War Against War: The American Fight for Peace, 1914-1918 [Kazin]
A dramatic account of the Americans who tried to stop their nation from fighting in the First World War—and came close to succeeding.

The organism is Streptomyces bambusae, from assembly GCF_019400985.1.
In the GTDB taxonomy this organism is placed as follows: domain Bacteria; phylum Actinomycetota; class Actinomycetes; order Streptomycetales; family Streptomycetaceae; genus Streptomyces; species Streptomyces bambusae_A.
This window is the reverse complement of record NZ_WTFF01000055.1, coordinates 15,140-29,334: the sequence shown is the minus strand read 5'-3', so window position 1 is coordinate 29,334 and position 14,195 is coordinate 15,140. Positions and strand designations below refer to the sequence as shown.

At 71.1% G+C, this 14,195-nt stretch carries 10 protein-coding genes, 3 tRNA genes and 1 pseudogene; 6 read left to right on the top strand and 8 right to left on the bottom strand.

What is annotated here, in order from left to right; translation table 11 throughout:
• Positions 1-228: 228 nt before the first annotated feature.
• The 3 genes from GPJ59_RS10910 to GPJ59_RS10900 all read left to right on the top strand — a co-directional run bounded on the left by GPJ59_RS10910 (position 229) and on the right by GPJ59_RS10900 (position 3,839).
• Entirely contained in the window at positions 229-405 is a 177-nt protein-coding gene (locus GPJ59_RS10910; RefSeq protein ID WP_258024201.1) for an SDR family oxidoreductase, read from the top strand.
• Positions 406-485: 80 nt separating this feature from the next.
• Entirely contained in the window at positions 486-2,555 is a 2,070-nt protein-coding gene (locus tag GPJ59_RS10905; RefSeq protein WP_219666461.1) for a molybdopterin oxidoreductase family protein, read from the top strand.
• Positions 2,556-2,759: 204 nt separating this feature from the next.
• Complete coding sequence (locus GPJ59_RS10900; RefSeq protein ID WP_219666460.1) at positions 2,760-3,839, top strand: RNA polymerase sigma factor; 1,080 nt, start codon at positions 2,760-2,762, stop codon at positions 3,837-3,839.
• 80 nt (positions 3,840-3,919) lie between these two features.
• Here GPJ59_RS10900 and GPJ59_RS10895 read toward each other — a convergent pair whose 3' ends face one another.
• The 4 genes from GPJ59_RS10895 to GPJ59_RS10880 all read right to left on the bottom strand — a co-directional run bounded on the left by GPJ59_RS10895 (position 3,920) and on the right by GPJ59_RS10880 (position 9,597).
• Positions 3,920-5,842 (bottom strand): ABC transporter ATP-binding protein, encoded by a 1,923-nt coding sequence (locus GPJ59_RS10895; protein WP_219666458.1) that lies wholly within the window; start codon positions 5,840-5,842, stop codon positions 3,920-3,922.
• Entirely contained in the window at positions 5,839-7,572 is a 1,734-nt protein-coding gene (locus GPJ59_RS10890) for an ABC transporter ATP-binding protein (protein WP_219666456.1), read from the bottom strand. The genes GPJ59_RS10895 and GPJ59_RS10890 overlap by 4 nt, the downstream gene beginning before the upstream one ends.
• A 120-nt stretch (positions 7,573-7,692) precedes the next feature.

In this “fascinating” (Los Angeles Times) narrative, Michael Kazin brings us into the ranks of one of the largest, most diverse, and most sophisticated peace coalitions in US history. The activists came from a variety of backgrounds: wealthy, middle, and working class; urban and rural; white and black; Christian and Jewish and atheist. They mounted street demonstrations and popular exhibitions, attracted prominent leaders from the labor and suffrage movements, ran peace candidates for local and federal office, met with President Woodrow Wilson to make their case, and founded new organizations that endured beyond the cause. For almost three years, they helped prevent Congress from authorizing a massive increase in the size of the US army—a step advocated by ex-president Theodore Roosevelt. When the Great War’s bitter legacy led to the next world war, the warnings of these peace activists turned into a tragic prophecy—and the beginning of a surveillance state that still endures today.